Asking Pre-Permission on iOS
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When you open up a new app and a barrage of permissions dialogs pop up at you, doesn’t that just annoy you?
And when a user gets all bent out of shape when something doesn’t work, and it’s because they said no to those permissions in your app, doesn’t that just annoy you?
So yeah, we should all be telling the user exactly why we want a permission, so they’re less likely to say no; and we should be doing it only when we need to, instead of tossing everything at them on first run just to make absolutely sure their first impression of the app is that it sucks. Maybe you’re conscientious enough to have bothered doing that already. For the rest of us, there’s a good article to be reading here:
Over time, we’ve learned to ask our users for permission when, and only when, we absolutely need it and we think the user can clearly relate how this access will benefit them.
We’ve re-engineered Cluster using two methods to only show the system permissions dialog once a user has told us that they intend to say “Allow”…
As stated above, the worst possible thing is for a user to deny permission at the system level, because reversing that decision in iOS is very complicated. But if we ask them before the system does and they say no, we still have the opportunity to ask them again in the future when they are more likely to say yes.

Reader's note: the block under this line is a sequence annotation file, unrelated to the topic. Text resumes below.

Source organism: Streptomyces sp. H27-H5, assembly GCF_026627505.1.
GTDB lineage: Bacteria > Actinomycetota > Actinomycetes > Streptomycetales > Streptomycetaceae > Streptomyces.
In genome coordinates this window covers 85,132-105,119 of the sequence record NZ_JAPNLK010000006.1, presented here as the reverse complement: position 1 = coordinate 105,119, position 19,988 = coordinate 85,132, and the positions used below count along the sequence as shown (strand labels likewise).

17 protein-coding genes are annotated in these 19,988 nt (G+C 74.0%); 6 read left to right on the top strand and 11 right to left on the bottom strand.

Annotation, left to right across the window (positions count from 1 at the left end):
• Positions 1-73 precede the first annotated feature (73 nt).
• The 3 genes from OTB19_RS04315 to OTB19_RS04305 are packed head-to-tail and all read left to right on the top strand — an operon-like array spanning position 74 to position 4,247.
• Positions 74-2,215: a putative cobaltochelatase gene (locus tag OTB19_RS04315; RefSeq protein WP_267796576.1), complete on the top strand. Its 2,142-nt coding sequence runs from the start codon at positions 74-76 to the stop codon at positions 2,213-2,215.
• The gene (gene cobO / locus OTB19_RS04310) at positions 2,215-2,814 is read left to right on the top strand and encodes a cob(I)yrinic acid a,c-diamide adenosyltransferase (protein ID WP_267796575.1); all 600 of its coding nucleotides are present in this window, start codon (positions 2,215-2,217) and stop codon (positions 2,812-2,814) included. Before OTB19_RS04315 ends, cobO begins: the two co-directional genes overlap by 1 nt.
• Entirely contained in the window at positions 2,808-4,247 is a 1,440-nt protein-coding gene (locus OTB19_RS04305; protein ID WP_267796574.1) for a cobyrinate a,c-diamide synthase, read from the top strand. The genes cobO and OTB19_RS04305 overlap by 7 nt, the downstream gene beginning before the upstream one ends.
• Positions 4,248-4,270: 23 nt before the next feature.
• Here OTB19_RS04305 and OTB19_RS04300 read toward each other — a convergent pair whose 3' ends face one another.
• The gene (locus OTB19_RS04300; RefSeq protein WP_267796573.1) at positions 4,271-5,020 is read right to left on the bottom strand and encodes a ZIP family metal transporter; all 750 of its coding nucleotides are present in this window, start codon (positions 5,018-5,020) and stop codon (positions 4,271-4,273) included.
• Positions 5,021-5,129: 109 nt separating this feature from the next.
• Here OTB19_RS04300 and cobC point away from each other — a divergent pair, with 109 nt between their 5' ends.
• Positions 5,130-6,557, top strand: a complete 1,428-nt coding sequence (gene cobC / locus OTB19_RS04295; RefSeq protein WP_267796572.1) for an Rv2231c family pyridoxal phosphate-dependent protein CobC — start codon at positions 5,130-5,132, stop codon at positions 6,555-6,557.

For photos alone, 46% of people who denied access in a pre-permissions dialog ended up granting access when asked at a better time later.
This is simpler than you think…
The code described there can be found at clusterinc/ClusterPrePermissions for contacts and access.
And if you want a complete set, check out jlaws/JLPermissions:
An iOS pre-permissions utility that lets developers ask users on their own dialog for calendar, contacts, location, photos, reminders, twitter, and push notification access, before making the system-based permission request.
That cover everything you need permissions for these days? Hmmm … think microphone needs permissions too, recently. Almost a complete set then. No doubt microphone can be left as an exercise for the reader.
Published at DZone with permission of Alex Curylo, DZone MVB. See the original article here.
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